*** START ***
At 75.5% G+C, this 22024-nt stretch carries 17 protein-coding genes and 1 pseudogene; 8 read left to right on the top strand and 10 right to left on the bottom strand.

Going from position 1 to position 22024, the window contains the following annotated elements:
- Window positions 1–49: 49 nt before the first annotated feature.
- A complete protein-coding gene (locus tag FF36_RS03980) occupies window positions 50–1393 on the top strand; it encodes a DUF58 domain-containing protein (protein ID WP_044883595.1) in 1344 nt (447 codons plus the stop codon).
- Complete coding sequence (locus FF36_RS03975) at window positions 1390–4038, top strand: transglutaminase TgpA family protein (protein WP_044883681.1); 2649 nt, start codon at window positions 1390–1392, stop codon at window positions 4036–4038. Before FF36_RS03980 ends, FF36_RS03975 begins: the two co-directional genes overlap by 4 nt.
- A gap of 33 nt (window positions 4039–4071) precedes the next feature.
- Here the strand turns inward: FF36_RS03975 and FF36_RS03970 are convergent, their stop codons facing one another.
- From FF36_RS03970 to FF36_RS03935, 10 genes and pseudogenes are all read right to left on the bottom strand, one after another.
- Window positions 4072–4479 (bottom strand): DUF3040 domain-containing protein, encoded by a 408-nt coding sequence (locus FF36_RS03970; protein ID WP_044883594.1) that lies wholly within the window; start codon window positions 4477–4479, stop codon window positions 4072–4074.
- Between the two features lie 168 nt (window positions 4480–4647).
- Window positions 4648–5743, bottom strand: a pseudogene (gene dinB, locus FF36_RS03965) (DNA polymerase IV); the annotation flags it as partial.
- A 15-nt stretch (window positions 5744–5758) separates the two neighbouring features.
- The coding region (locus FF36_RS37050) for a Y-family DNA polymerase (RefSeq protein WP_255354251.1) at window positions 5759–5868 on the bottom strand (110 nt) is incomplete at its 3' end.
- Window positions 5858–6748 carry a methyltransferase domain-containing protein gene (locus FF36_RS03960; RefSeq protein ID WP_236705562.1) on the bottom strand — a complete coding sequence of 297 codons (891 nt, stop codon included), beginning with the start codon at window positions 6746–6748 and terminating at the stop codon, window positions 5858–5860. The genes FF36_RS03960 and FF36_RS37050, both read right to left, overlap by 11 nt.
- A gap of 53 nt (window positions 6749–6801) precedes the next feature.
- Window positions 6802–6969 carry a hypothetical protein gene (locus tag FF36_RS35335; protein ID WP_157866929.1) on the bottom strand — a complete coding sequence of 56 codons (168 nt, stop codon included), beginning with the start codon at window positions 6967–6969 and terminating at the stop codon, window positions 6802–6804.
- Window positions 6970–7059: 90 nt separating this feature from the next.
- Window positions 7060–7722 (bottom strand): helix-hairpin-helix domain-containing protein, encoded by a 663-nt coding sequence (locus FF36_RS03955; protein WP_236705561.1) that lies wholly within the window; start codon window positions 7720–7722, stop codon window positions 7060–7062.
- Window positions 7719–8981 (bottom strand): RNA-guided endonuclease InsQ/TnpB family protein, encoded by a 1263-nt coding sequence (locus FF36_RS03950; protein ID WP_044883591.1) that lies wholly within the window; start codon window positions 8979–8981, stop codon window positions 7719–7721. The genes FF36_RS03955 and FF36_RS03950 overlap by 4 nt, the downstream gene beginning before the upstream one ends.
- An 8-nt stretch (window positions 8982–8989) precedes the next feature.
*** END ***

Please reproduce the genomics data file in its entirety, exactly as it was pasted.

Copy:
At 75.5% G+C, this 22024-nt stretch carries 17 protein-coding genes and 1 pseudogene; 8 read left to right on the top strand and 10 right to left on the bottom strand.

Going from position 1 to position 22024, the window contains the following annotated elements:
- Window positions 1–49: 49 nt before the first annotated feature.
- A complete protein-coding gene (locus tag FF36_RS03980) occupies window positions 50–1393 on the top strand; it encodes a DUF58 domain-containing protein (protein ID WP_044883595.1) in 1344 nt (447 codons plus the stop codon).
- Complete coding sequence (locus FF36_RS03975) at window positions 1390–4038, top strand: transglutaminase TgpA family protein (protein WP_044883681.1); 2649 nt, start codon at window positions 1390–1392, stop codon at window positions 4036–4038. Before FF36_RS03980 ends, FF36_RS03975 begins: the two co-directional genes overlap by 4 nt.
- A gap of 33 nt (window positions 4039–4071) precedes the next feature.
- Here the strand turns inward: FF36_RS03975 and FF36_RS03970 are convergent, their stop codons facing one another.
- From FF36_RS03970 to FF36_RS03935, 10 genes and pseudogenes are all read right to left on the bottom strand, one after another.
- Window positions 4072–4479 (bottom strand): DUF3040 domain-containing protein, encoded by a 408-nt coding sequence (locus FF36_RS03970; protein ID WP_044883594.1) that lies wholly within the window; start codon window positions 4477–4479, stop codon window positions 4072–4074.
- Between the two features lie 168 nt (window positions 4480–4647).
- Window positions 4648–5743, bottom strand: a pseudogene (gene dinB, locus FF36_RS03965) (DNA polymerase IV); the annotation flags it as partial.
- A 15-nt stretch (window positions 5744–5758) separates the two neighbouring features.
- The coding region (locus FF36_RS37050) for a Y-family DNA polymerase (RefSeq protein WP_255354251.1) at window positions 5759–5868 on the bottom strand (110 nt) is incomplete at its 3' end.
- Window positions 5858–6748 carry a methyltransferase domain-containing protein gene (locus FF36_RS03960; RefSeq protein ID WP_236705562.1) on the bottom strand — a complete coding sequence of 297 codons (891 nt, stop codon included), beginning with the start codon at window positions 6746–6748 and terminating at the stop codon, window positions 5858–5860. The genes FF36_RS03960 and FF36_RS37050, both read right to left, overlap by 11 nt.
- A gap of 53 nt (window positions 6749–6801) precedes the next feature.
- Window positions 6802–6969 carry a hypothetical protein gene (locus tag FF36_RS35335; protein ID WP_157866929.1) on the bottom strand — a complete coding sequence of 56 codons (168 nt, stop codon included), beginning with the start codon at window positions 6967–6969 and terminating at the stop codon, window positions 6802–6804.
- Window positions 6970–7059: 90 nt separating this feature from the next.
- Window positions 7060–7722 (bottom strand): helix-hairpin-helix domain-containing protein, encoded by a 663-nt coding sequence (locus FF36_RS03955; protein WP_236705561.1) that lies wholly within the window; start codon window positions 7720–7722, stop codon window positions 7060–7062.
- Window positions 7719–8981 (bottom strand): RNA-guided endonuclease InsQ/TnpB family protein, encoded by a 1263-nt coding sequence (locus FF36_RS03950; protein ID WP_044883591.1) that lies wholly within the window; start codon window positions 8979–8981, stop codon window positions 7719–7721. The genes FF36_RS03955 and FF36_RS03950 overlap by 4 nt, the downstream gene beginning before the upstream one ends.
- An 8-nt stretch (window positions 8982–8989) precedes the next feature.